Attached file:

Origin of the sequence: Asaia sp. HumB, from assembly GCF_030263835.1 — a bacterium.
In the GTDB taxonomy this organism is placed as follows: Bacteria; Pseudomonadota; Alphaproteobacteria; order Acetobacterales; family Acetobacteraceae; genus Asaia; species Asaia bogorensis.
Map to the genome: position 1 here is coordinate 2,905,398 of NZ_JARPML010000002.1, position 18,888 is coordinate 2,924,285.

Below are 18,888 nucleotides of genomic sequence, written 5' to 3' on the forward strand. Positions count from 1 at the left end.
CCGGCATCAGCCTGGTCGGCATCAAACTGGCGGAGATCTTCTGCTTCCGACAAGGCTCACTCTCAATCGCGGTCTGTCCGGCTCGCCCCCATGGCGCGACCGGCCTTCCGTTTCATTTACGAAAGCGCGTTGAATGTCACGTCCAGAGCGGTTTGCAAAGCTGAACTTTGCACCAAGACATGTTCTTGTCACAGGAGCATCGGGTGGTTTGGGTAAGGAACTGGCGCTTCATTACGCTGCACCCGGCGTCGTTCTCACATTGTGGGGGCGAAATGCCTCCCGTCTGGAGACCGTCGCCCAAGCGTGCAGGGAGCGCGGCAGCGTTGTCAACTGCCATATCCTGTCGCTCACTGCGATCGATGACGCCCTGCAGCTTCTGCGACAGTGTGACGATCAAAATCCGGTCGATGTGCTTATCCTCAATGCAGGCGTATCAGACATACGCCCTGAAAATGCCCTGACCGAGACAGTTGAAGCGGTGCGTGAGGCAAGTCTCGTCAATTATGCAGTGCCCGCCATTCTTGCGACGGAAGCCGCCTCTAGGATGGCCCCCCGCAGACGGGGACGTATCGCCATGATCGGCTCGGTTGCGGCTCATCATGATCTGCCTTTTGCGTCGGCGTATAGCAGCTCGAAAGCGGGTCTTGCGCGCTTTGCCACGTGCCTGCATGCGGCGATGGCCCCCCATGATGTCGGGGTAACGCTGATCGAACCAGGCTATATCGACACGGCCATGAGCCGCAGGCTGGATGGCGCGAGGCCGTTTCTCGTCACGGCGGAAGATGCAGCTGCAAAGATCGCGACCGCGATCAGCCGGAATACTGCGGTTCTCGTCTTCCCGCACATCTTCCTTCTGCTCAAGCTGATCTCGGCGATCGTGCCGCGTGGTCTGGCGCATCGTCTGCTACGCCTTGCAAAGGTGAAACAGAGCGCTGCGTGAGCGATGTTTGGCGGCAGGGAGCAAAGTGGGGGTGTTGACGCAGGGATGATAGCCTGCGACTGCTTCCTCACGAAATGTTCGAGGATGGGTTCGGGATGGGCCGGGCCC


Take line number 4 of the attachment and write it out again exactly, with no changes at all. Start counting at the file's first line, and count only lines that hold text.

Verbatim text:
Below are 18,888 nucleotides of genomic sequence, written 5' to 3' on the forward strand. Positions count from 1 at the left end.